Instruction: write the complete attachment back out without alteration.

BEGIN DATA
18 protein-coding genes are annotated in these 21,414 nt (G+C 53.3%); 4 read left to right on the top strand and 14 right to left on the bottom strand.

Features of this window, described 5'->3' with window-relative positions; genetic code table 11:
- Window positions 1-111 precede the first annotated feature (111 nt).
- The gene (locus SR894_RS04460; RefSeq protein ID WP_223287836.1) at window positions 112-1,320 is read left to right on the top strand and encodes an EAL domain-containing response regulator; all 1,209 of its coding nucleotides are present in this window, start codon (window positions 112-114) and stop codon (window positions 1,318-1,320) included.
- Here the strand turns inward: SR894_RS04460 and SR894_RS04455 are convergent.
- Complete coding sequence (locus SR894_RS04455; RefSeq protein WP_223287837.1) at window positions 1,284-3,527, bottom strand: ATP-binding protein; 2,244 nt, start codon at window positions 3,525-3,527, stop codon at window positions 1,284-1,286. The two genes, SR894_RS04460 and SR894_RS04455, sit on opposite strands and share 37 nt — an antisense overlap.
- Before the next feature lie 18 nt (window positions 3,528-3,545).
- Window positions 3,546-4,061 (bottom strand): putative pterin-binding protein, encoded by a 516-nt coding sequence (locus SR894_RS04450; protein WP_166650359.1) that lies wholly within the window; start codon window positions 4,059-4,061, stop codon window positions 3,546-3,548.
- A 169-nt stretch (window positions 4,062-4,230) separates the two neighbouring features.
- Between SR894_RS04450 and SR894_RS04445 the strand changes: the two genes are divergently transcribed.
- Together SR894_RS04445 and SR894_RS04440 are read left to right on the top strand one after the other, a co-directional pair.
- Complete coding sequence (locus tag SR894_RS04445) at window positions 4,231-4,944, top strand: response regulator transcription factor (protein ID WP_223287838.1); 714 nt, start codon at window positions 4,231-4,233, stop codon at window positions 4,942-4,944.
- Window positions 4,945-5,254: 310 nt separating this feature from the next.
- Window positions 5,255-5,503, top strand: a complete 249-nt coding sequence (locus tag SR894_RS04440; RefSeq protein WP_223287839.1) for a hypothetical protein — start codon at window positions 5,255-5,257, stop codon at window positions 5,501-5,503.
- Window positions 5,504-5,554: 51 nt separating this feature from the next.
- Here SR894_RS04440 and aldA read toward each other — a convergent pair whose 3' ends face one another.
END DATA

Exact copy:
18 protein-coding genes are annotated in these 21,414 nt (G+C 53.3%); 4 read left to right on the top strand and 14 right to left on the bottom strand.

Features of this window, described 5'->3' with window-relative positions; genetic code table 11:
- Window positions 1-111 precede the first annotated feature (111 nt).
- The gene (locus SR894_RS04460; RefSeq protein ID WP_223287836.1) at window positions 112-1,320 is read left to right on the top strand and encodes an EAL domain-containing response regulator; all 1,209 of its coding nucleotides are present in this window, start codon (window positions 112-114) and stop codon (window positions 1,318-1,320) included.
- Here the strand turns inward: SR894_RS04460 and SR894_RS04455 are convergent.
- Complete coding sequence (locus SR894_RS04455; RefSeq protein WP_223287837.1) at window positions 1,284-3,527, bottom strand: ATP-binding protein; 2,244 nt, start codon at window positions 3,525-3,527, stop codon at window positions 1,284-1,286. The two genes, SR894_RS04460 and SR894_RS04455, sit on opposite strands and share 37 nt — an antisense overlap.
- Before the next feature lie 18 nt (window positions 3,528-3,545).
- Window positions 3,546-4,061 (bottom strand): putative pterin-binding protein, encoded by a 516-nt coding sequence (locus SR894_RS04450; protein WP_166650359.1) that lies wholly within the window; start codon window positions 4,059-4,061, stop codon window positions 3,546-3,548.
- A 169-nt stretch (window positions 4,062-4,230) separates the two neighbouring features.
- Between SR894_RS04450 and SR894_RS04445 the strand changes: the two genes are divergently transcribed.
- Together SR894_RS04445 and SR894_RS04440 are read left to right on the top strand one after the other, a co-directional pair.
- Complete coding sequence (locus tag SR894_RS04445) at window positions 4,231-4,944, top strand: response regulator transcription factor (protein ID WP_223287838.1); 714 nt, start codon at window positions 4,231-4,233, stop codon at window positions 4,942-4,944.
- Window positions 4,945-5,254: 310 nt separating this feature from the next.
- Window positions 5,255-5,503, top strand: a complete 249-nt coding sequence (locus tag SR894_RS04440; RefSeq protein WP_223287839.1) for a hypothetical protein — start codon at window positions 5,255-5,257, stop codon at window positions 5,501-5,503.
- Window positions 5,504-5,554: 51 nt separating this feature from the next.
- Here SR894_RS04440 and aldA read toward each other — a convergent pair whose 3' ends face one another.